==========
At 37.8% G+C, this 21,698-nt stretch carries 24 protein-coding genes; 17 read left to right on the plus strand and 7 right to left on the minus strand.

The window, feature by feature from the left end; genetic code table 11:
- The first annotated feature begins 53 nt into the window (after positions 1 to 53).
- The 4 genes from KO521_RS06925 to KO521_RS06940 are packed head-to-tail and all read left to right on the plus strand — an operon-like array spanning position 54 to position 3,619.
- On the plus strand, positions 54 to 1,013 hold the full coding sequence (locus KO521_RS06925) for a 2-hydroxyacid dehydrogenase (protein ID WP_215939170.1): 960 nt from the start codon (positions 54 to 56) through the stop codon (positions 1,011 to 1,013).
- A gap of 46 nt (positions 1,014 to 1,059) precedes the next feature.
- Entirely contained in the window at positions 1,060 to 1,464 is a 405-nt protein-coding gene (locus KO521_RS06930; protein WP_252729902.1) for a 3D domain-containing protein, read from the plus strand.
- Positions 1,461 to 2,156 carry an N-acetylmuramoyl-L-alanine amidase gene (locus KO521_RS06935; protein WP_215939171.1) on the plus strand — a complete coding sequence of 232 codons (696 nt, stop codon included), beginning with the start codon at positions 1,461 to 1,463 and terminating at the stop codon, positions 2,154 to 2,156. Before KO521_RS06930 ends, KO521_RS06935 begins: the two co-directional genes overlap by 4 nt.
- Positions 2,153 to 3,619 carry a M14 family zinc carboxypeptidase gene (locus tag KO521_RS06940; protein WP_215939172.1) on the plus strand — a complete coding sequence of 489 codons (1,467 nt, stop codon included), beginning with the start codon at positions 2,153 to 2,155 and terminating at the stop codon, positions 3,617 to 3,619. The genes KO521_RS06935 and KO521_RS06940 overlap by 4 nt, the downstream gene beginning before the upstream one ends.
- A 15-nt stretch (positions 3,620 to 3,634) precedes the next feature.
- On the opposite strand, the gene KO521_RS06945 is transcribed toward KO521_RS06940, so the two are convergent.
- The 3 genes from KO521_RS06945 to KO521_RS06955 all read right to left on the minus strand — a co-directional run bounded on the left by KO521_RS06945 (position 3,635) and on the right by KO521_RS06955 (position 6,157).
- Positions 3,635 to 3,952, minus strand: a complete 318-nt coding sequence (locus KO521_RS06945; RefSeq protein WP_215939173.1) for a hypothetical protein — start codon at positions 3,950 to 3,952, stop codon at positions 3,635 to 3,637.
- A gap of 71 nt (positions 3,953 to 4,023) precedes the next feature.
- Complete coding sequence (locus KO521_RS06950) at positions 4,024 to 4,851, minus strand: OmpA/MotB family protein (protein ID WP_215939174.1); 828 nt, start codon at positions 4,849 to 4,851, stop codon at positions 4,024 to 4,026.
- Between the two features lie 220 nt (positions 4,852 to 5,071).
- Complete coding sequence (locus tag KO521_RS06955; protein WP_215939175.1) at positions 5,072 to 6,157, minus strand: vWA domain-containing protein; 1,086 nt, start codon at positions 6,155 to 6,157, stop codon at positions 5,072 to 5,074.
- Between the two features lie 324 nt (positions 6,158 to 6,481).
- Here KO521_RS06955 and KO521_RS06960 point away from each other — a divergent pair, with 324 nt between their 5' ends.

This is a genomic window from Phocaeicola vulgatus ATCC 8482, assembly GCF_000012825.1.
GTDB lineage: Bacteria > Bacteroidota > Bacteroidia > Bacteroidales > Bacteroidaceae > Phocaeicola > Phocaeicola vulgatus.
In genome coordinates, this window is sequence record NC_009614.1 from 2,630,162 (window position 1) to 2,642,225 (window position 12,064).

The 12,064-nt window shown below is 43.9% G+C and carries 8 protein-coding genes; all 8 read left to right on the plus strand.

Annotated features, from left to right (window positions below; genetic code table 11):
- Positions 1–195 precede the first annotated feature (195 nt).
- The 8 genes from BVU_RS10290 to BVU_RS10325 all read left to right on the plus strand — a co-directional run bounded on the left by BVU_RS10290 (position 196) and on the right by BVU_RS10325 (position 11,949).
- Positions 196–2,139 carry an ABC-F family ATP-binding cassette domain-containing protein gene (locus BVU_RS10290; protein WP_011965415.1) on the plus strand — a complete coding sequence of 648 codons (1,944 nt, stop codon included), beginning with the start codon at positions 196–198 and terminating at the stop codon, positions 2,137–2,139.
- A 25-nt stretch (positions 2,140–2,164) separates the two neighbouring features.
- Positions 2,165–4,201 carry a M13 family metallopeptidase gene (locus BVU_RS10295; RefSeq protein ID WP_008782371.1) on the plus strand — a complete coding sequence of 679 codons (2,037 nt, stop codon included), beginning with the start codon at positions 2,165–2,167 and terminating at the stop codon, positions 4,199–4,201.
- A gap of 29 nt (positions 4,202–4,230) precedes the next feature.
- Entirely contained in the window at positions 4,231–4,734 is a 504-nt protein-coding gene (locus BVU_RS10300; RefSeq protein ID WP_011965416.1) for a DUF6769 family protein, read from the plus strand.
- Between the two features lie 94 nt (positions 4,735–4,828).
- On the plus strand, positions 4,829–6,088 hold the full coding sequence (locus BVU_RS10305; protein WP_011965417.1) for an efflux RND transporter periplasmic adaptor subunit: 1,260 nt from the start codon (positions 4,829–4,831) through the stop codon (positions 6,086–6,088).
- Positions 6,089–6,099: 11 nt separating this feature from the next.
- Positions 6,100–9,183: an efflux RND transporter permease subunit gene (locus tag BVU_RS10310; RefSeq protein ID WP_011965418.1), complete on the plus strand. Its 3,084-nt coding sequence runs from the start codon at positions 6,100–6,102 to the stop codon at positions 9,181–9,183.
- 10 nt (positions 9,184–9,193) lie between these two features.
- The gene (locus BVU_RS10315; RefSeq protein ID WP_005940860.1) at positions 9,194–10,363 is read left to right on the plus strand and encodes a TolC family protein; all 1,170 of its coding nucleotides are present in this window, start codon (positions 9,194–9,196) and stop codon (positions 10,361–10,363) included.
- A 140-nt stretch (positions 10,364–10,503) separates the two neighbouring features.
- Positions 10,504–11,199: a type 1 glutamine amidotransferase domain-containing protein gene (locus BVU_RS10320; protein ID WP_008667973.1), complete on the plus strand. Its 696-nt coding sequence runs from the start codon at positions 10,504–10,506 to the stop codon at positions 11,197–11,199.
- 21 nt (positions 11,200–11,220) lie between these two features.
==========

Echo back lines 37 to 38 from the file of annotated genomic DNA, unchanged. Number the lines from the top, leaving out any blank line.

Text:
- The gene (locus BVU_RS10315; RefSeq protein ID WP_005940860.1) at positions 9,194–10,363 is read left to right on the plus strand and encodes a TolC family protein; all 1,170 of its coding nucleotides are present in this window, start codon (positions 9,194–9,196) and stop codon (positions 10,361–10,363) included.
- A 140-nt stretch (positions 10,364–10,503) separates the two neighbouring features.